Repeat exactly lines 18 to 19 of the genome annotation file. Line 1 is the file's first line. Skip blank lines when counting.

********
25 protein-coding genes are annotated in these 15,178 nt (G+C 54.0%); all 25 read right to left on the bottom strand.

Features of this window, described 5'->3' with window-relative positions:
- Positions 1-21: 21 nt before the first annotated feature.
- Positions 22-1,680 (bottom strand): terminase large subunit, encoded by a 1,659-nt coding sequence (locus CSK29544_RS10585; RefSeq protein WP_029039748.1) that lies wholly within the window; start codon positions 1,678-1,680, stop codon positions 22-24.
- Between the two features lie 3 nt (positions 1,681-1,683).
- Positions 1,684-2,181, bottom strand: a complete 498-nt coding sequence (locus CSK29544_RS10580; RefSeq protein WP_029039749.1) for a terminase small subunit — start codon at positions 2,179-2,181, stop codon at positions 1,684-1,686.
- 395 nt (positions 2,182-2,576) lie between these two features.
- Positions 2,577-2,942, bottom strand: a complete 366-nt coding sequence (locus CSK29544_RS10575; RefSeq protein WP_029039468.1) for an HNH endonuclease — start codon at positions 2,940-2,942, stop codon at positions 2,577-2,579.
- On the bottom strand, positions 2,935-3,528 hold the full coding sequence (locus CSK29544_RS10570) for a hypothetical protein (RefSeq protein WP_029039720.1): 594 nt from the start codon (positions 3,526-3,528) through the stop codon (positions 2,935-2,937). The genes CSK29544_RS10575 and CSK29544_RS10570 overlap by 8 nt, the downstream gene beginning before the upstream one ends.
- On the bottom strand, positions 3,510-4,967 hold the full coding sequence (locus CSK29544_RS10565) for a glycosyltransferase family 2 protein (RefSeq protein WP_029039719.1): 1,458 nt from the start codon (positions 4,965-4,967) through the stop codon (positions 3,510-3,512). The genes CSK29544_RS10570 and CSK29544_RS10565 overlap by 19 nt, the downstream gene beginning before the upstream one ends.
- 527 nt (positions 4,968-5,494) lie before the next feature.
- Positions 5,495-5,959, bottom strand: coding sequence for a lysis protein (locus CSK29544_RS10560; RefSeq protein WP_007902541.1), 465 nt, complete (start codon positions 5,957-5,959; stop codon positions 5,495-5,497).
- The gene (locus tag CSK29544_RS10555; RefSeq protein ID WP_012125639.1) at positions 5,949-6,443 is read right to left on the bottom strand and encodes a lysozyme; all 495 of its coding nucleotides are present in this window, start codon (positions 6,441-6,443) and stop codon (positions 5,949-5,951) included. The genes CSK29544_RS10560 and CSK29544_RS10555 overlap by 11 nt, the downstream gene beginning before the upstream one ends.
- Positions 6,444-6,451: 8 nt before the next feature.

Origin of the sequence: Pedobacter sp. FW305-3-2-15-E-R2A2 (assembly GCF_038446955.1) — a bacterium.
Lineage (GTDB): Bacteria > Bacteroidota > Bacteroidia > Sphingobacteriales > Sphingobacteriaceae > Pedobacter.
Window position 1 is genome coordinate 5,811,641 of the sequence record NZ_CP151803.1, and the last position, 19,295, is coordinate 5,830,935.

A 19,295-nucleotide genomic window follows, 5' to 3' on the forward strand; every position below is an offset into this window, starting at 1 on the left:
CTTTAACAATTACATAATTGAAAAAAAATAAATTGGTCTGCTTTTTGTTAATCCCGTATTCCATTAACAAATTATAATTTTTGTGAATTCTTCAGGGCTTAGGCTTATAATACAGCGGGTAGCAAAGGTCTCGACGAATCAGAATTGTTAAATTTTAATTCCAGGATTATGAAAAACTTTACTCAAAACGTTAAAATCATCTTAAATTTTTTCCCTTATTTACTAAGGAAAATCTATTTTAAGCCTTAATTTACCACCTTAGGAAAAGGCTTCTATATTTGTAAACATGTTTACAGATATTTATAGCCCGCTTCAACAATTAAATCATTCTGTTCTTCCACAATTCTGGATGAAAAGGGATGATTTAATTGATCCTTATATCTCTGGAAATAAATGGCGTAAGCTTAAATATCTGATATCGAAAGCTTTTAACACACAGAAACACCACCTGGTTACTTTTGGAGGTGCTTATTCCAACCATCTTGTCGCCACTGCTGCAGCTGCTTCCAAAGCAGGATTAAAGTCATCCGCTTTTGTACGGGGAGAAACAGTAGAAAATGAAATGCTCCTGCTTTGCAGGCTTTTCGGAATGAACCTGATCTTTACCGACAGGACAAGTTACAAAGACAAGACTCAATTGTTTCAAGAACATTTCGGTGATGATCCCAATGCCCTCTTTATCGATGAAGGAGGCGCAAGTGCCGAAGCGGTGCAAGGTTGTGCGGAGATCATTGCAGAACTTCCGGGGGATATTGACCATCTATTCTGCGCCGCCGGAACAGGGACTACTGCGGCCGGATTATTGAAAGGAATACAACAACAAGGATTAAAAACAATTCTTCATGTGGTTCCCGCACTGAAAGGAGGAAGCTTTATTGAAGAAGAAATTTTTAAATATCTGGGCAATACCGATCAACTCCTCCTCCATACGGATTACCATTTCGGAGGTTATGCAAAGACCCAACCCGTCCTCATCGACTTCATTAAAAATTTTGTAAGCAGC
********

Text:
A 19,295-nucleotide genomic window follows, 5' to 3' on the forward strand; every position below is an offset into this window, starting at 1 on the left:
CTTTAACAATTACATAATTGAAAAAAAATAAATTGGTCTGCTTTTTGTTAATCCCGTATTCCATTAACAAATTATAATTTTTGTGAATTCTTCAGGGCTTAGGCTTATAATACAGCGGGTAGCAAAGGTCTCGACGAATCAGAATTGTTAAATTTTAATTCCAGGATTATGAAAAACTTTACTCAAAACGTTAAAATCATCTTAAATTTTTTCCCTTATTTACTAAGGAAAATCTATTTTAAGCCTTAATTTACCACCTTAGGAAAAGGCTTCTATATTTGTAAACATGTTTACAGATATTTATAGCCCGCTTCAACAATTAAATCATTCTGTTCTTCCACAATTCTGGATGAAAAGGGATGATTTAATTGATCCTTATATCTCTGGAAATAAATGGCGTAAGCTTAAATATCTGATATCGAAAGCTTTTAACACACAGAAACACCACCTGGTTACTTTTGGAGGTGCTTATTCCAACCATCTTGTCGCCACTGCTGCAGCTGCTTCCAAAGCAGGATTAAAGTCATCCGCTTTTGTACGGGGAGAAACAGTAGAAAATGAAATGCTCCTGCTTTGCAGGCTTTTCGGAATGAACCTGATCTTTACCGACAGGACAAGTTACAAAGACAAGACTCAATTGTTTCAAGAACATTTCGGTGATGATCCCAATGCCCTCTTTATCGATGAAGGAGGCGCAAGTGCCGAAGCGGTGCAAGGTTGTGCGGAGATCATTGCAGAACTTCCGGGGGATATTGACCATCTATTCTGCGCCGCCGGAACAGGGACTACTGCGGCCGGATTATTGAAAGGAATACAACAACAAGGATTAAAAACAATTCTTCATGTGGTTCCCGCACTGAAAGGAGGAAGCTTTATTGAAGAAGAAATTTTTAAATATCTGGGCAATACCGATCAACTCCTCCTCCATACGGATTACCATTTCGGAGGTTATGCAAAGACCCAACCCGTCCTCATCGACTTCATTAAAAATTTTGTAAGCAGC